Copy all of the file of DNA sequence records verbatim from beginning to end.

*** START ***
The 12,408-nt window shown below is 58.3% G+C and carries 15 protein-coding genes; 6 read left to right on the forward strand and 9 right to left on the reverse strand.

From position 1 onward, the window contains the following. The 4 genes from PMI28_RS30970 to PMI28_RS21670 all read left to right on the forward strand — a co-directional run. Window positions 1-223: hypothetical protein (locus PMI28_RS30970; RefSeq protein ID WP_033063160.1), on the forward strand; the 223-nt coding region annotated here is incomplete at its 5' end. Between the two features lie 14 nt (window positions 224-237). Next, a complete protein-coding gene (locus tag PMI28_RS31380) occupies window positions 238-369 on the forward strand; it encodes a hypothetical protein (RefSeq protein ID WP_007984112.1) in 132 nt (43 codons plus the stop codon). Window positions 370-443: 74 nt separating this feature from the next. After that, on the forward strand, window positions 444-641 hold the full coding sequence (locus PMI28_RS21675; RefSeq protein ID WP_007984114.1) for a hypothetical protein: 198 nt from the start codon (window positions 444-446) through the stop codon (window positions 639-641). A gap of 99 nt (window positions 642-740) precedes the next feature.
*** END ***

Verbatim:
The 12,408-nt window shown below is 58.3% G+C and carries 15 protein-coding genes; 6 read left to right on the forward strand and 9 right to left on the reverse strand.

From position 1 onward, the window contains the following. The 4 genes from PMI28_RS30970 to PMI28_RS21670 all read left to right on the forward strand — a co-directional run. Window positions 1-223: hypothetical protein (locus PMI28_RS30970; RefSeq protein ID WP_033063160.1), on the forward strand; the 223-nt coding region annotated here is incomplete at its 5' end. Between the two features lie 14 nt (window positions 224-237). Next, a complete protein-coding gene (locus tag PMI28_RS31380) occupies window positions 238-369 on the forward strand; it encodes a hypothetical protein (RefSeq protein ID WP_007984112.1) in 132 nt (43 codons plus the stop codon). Window positions 370-443: 74 nt separating this feature from the next. After that, on the forward strand, window positions 444-641 hold the full coding sequence (locus PMI28_RS21675; RefSeq protein ID WP_007984114.1) for a hypothetical protein: 198 nt from the start codon (window positions 444-446) through the stop codon (window positions 639-641). A gap of 99 nt (window positions 642-740) precedes the next feature.